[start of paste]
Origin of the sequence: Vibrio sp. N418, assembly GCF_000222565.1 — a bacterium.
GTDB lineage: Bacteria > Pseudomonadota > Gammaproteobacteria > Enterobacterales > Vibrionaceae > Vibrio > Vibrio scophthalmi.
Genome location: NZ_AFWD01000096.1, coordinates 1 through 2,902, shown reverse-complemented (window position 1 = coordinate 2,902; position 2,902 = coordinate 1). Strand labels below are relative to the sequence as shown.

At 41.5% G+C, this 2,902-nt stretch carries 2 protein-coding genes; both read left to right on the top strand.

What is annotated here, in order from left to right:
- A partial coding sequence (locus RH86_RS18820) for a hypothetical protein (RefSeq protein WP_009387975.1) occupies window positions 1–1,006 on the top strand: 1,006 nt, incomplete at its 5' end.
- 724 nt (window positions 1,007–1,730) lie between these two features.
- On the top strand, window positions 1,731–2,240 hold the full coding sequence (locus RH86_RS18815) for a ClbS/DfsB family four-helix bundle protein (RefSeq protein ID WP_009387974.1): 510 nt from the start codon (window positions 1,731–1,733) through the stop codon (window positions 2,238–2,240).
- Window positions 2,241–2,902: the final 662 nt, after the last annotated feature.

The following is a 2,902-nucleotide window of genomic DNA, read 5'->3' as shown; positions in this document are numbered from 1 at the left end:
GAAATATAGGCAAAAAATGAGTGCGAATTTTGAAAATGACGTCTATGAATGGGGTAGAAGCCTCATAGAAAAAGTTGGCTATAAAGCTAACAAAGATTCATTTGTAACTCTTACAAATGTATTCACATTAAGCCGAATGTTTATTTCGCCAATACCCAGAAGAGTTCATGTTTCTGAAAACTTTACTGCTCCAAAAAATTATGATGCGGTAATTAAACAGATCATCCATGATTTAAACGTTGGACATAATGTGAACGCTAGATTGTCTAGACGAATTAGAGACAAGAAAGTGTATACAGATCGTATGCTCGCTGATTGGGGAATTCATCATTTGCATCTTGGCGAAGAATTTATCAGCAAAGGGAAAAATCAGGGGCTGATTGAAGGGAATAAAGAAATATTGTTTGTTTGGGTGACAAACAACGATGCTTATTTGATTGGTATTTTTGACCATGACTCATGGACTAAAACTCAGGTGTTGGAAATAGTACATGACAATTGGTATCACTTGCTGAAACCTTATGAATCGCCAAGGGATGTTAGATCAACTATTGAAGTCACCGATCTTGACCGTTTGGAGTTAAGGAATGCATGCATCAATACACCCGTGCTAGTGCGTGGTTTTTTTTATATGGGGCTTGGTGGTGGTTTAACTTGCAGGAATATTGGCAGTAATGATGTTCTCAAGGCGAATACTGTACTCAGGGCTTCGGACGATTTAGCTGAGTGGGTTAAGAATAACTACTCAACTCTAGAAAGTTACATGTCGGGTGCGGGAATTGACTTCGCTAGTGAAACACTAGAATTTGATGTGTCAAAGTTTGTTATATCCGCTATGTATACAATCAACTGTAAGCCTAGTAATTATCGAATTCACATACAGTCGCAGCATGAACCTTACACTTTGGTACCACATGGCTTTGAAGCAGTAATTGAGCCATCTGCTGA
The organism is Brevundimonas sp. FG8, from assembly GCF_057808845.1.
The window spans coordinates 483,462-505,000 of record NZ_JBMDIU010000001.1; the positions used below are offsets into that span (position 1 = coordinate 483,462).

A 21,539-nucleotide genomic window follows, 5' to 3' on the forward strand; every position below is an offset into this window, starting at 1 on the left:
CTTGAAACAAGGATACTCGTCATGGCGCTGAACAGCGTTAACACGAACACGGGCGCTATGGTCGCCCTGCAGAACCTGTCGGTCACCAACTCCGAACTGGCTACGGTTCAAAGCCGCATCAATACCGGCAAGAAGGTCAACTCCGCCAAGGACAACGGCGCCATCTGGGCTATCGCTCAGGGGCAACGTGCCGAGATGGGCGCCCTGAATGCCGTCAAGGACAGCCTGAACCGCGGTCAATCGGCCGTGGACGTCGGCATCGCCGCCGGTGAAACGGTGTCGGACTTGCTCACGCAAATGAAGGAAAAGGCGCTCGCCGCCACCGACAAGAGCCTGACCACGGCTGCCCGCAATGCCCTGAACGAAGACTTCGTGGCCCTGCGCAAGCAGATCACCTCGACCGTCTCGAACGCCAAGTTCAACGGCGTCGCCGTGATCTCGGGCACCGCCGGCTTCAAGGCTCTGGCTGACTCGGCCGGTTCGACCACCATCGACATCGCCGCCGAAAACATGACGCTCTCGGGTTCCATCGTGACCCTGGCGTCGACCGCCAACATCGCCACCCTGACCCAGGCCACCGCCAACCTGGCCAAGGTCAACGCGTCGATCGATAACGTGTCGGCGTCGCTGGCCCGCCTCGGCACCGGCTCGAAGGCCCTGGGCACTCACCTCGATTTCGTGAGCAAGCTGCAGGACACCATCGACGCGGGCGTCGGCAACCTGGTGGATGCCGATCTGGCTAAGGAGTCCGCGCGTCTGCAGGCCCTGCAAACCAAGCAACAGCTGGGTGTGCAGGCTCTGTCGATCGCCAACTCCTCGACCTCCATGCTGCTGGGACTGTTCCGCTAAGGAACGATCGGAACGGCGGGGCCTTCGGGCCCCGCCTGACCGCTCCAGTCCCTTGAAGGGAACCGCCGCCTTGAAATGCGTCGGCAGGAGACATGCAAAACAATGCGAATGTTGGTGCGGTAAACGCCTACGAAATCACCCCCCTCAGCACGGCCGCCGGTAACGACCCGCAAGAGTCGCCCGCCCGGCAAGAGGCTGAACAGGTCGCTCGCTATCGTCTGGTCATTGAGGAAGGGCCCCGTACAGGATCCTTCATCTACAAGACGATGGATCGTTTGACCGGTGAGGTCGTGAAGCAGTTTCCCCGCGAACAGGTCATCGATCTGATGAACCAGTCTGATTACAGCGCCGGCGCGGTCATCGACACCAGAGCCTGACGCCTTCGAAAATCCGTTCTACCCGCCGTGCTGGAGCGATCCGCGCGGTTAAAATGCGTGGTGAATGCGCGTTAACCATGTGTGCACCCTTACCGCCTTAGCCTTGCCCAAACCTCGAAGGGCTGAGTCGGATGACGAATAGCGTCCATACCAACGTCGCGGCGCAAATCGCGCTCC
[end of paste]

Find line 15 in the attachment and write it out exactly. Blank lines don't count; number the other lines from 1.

CTTGAAACAAGGATACTCGTCATGGCGCTGAACAGCGTTAACACGAACACGGGCGCTATGGTCGCCCTGCAGAACCTGTCGGTCACCAACTCCGAACTGGCTACGGTTCAAAGCCGCATCAATACCGGCAAGAAGGTCAACTCCGCCAAGGACAACGGCGCCATCTGGGCTATCGCTCAGGGGCAACGTGCCGAGATGGGCGCCCTGAATGCCGTCAAGGACAGCCTGAACCGCGGTCAATCGGCCGTGGACGTCGGCATCGCCGCCGGTGAAACGGTGTCGGACTTGCTCACGCAAATGAAGGAAAAGGCGCTCGCCGCCACCGACAAGAGCCTGACCACGGCTGCCCGCAATGCCCTGAACGAAGACTTCGTGGCCCTGCGCAAGCAGATCACCTCGACCGTCTCGAACGCCAAGTTCAACGGCGTCGCCGTGATCTCGGGCACCGCCGGCTTCAAGGCTCTGGCTGACTCGGCCGGTTCGACCACCATCGACATCGCCGCCGAAAACATGACGCTCTCGGGTTCCATCGTGACCCTGGCGTCGACCGCCAACATCGCCACCCTGACCCAGGCCACCGCCAACCTGGCCAAGGTCAACGCGTCGATCGATAACGTGTCGGCGTCGCTGGCCCGCCTCGGCACCGGCTCGAAGGCCCTGGGCACTCACCTCGATTTCGTGAGCAAGCTGCAGGACACCATCGACGCGGGCGTCGGCAACCTGGTGGATGCCGATCTGGCTAAGGAGTCCGCGCGTCTGCAGGCCCTGCAAACCAAGCAACAGCTGGGTGTGCAGGCTCTGTCGATCGCCAACTCCTCGACCTCCATGCTGCTGGGACTGTTCCGCTAAGGAACGATCGGAACGGCGGGGCCTTCGGGCCCCGCCTGACCGCTCCAGTCCCTTGAAGGGAACCGCCGCCTTGAAATGCGTCGGCAGGAGACATGCAAAACAATGCGAATGTTGGTGCGGTAAACGCCTACGAAATCACCCCCCTCAGCACGGCCGCCGGTAACGACCCGCAAGAGTCGCCCGCCCGGCAAGAGGCTGAACAGGTCGCTCGCTATCGTCTGGTCATTGAGGAAGGGCCCCGTACAGGATCCTTCATCTACAAGACGATGGATCGTTTGACCGGTGAGGTCGTGAAGCAGTTTCCCCGCGAACAGGTCATCGATCTGATGAACCAGTCTGATTACAGCGCCGGCGCGGTCATCGACACCAGAGCCTGACGCCTTCGAAAATCCGTTCTACCCGCCGTGCTGGAGCGATCCGCGCGGTTAAAATGCGTGGTGAATGCGCGTTAACCATGTGTGCACCCTTACCGCCTTAGCCTTGCCCAAACCTCGAAGGGCTGAGTCGGATGACGAATAGCGTCCATACCAACGTCGCGGCGCAAATCGCGCTCC